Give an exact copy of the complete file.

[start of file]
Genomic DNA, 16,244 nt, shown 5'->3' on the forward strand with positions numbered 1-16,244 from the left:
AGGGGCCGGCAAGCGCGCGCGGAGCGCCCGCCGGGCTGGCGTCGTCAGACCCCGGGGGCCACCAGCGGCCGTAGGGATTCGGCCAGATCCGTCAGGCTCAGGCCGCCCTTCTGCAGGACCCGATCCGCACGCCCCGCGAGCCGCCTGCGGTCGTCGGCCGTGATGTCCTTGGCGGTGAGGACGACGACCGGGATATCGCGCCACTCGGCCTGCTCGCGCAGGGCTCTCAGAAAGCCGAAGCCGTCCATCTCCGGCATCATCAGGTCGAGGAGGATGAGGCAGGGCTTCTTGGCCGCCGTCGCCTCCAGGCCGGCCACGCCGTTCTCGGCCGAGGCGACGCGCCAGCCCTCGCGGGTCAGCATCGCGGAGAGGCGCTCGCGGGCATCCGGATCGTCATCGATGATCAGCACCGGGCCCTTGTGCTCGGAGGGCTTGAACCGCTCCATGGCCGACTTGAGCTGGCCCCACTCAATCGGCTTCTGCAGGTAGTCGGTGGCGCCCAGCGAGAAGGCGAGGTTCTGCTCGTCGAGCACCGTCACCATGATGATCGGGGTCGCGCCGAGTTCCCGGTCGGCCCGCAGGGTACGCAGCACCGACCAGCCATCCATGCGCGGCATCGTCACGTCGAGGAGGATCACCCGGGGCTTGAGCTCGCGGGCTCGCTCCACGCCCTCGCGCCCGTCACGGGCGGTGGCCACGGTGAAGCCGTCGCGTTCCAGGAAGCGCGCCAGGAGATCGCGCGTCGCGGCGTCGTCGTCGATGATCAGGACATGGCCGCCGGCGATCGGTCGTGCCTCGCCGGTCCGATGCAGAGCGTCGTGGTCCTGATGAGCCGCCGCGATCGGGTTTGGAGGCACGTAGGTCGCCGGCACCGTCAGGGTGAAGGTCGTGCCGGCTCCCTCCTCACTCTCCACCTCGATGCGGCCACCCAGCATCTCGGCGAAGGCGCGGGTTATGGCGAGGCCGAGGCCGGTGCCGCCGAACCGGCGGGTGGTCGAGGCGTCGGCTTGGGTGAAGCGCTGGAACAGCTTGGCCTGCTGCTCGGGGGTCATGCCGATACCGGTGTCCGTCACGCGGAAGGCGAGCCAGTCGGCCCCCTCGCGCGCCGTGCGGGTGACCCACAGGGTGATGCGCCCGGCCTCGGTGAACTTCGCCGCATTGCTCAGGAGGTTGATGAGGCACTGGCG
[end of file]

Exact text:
Genomic DNA, 16,244 nt, shown 5'->3' on the forward strand with positions numbered 1-16,244 from the left:
AGGGGCCGGCAAGCGCGCGCGGAGCGCCCGCCGGGCTGGCGTCGTCAGACCCCGGGGGCCACCAGCGGCCGTAGGGATTCGGCCAGATCCGTCAGGCTCAGGCCGCCCTTCTGCAGGACCCGATCCGCACGCCCCGCGAGCCGCCTGCGGTCGTCGGCCGTGATGTCCTTGGCGGTGAGGACGACGACCGGGATATCGCGCCACTCGGCCTGCTCGCGCAGGGCTCTCAGAAAGCCGAAGCCGTCCATCTCCGGCATCATCAGGTCGAGGAGGATGAGGCAGGGCTTCTTGGCCGCCGTCGCCTCCAGGCCGGCCACGCCGTTCTCGGCCGAGGCGACGCGCCAGCCCTCGCGGGTCAGCATCGCGGAGAGGCGCTCGCGGGCATCCGGATCGTCATCGATGATCAGCACCGGGCCCTTGTGCTCGGAGGGCTTGAACCGCTCCATGGCCGACTTGAGCTGGCCCCACTCAATCGGCTTCTGCAGGTAGTCGGTGGCGCCCAGCGAGAAGGCGAGGTTCTGCTCGTCGAGCACCGTCACCATGATGATCGGGGTCGCGCCGAGTTCCCGGTCGGCCCGCAGGGTACGCAGCACCGACCAGCCATCCATGCGCGGCATCGTCACGTCGAGGAGGATCACCCGGGGCTTGAGCTCGCGGGCTCGCTCCACGCCCTCGCGCCCGTCACGGGCGGTGGCCACGGTGAAGCCGTCGCGTTCCAGGAAGCGCGCCAGGAGATCGCGCGTCGCGGCGTCGTCGTCGATGATCAGGACATGGCCGCCGGCGATCGGTCGTGCCTCGCCGGTCCGATGCAGAGCGTCGTGGTCCTGATGAGCCGCCGCGATCGGGTTTGGAGGCACGTAGGTCGCCGGCACCGTCAGGGTGAAGGTCGTGCCGGCTCCCTCCTCACTCTCCACCTCGATGCGGCCACCCAGCATCTCGGCGAAGGCGCGGGTTATGGCGAGGCCGAGGCCGGTGCCGCCGAACCGGCGGGTGGTCGAGGCGTCGGCTTGGGTGAAGCGCTGGAACAGCTTGGCCTGCTGCTCGGGGGTCATGCCGATACCGGTGTCCGTCACGCGGAAGGCGAGCCAGTCGGCCCCCTCGCGCGCCGTGCGGGTGACCCACAGGGTGATGCGCCCGGCCTCGGTGAACTTCGCCGCATTGCTCAGGAGGTTGATGAGGCACTGGCG